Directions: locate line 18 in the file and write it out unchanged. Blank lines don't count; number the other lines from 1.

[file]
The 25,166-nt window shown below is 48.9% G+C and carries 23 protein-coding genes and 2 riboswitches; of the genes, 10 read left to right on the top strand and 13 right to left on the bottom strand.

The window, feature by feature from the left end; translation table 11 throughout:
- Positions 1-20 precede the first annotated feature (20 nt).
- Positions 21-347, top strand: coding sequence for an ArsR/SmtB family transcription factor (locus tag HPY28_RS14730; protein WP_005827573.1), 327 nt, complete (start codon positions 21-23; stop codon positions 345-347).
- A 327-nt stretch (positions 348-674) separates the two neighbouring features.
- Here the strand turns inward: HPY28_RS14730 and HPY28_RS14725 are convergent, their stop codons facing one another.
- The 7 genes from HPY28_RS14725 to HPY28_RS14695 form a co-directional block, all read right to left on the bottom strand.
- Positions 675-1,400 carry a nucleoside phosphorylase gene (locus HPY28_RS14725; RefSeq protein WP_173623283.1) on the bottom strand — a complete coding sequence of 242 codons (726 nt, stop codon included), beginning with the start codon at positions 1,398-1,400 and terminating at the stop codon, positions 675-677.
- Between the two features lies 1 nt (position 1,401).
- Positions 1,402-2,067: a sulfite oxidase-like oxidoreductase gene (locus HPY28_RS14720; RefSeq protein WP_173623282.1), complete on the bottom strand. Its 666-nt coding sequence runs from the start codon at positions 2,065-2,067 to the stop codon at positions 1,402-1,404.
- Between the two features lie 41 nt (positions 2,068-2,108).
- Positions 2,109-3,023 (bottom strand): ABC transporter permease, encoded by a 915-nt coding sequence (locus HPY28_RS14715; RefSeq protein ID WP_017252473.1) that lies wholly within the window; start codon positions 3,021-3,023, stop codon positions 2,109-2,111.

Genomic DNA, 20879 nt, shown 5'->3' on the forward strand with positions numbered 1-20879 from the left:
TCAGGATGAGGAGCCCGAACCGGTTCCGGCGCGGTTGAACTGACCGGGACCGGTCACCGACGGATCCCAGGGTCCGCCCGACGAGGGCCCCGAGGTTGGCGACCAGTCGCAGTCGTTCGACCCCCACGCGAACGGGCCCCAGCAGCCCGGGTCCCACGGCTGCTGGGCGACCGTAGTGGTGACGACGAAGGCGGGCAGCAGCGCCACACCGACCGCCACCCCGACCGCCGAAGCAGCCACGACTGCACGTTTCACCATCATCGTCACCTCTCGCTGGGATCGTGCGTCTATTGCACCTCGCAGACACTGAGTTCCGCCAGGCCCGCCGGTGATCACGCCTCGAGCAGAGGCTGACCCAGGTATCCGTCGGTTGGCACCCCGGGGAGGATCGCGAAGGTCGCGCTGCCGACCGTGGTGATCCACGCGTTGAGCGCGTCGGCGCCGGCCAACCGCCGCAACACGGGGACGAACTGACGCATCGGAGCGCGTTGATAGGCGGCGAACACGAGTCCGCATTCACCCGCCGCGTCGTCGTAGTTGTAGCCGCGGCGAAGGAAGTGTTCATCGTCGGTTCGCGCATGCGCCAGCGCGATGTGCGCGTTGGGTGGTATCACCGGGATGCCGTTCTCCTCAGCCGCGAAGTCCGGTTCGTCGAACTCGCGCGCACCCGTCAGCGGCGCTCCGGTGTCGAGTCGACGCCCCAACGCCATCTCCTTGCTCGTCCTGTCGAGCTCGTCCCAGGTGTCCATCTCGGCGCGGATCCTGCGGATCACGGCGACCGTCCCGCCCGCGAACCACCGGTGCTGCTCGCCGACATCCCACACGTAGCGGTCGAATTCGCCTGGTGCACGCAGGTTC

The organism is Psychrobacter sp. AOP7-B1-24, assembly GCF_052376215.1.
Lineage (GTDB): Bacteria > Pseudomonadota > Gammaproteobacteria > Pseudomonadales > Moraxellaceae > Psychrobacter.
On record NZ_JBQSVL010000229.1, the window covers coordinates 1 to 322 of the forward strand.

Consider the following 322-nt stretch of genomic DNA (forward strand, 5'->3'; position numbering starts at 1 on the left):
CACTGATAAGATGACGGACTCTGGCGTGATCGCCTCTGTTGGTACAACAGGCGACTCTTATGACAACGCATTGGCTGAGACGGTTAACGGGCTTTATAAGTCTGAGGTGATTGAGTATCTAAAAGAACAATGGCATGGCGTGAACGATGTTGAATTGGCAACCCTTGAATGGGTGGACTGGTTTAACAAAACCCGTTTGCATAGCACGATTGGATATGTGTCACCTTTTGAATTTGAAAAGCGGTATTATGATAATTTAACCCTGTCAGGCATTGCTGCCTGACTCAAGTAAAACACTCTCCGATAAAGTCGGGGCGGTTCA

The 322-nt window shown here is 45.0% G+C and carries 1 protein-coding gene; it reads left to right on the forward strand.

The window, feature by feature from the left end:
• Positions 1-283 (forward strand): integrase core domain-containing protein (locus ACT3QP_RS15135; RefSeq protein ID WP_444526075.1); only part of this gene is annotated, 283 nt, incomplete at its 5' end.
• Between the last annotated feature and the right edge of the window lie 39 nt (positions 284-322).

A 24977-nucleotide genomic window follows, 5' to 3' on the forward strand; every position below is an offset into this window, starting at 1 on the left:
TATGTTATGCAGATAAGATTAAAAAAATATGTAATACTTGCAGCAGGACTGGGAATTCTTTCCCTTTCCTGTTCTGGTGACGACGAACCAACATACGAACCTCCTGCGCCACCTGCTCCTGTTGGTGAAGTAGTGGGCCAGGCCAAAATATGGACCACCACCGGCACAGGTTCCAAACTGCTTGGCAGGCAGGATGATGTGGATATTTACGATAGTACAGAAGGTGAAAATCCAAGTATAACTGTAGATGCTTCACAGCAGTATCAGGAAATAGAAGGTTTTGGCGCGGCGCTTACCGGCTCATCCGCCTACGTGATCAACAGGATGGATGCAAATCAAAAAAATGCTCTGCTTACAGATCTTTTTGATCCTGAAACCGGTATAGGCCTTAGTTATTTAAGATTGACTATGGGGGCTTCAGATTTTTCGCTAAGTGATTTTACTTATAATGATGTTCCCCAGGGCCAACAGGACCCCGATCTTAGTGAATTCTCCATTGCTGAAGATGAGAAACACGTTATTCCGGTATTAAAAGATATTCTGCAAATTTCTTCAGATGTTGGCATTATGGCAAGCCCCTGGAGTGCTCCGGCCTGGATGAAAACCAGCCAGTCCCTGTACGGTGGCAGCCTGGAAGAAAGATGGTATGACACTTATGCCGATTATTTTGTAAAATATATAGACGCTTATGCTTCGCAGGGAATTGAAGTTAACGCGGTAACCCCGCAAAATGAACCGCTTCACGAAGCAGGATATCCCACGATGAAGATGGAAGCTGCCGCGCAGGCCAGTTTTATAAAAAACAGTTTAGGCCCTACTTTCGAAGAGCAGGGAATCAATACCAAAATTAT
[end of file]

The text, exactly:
Consider the following 322-nt stretch of genomic DNA (forward strand, 5'->3'; position numbering starts at 1 on the left):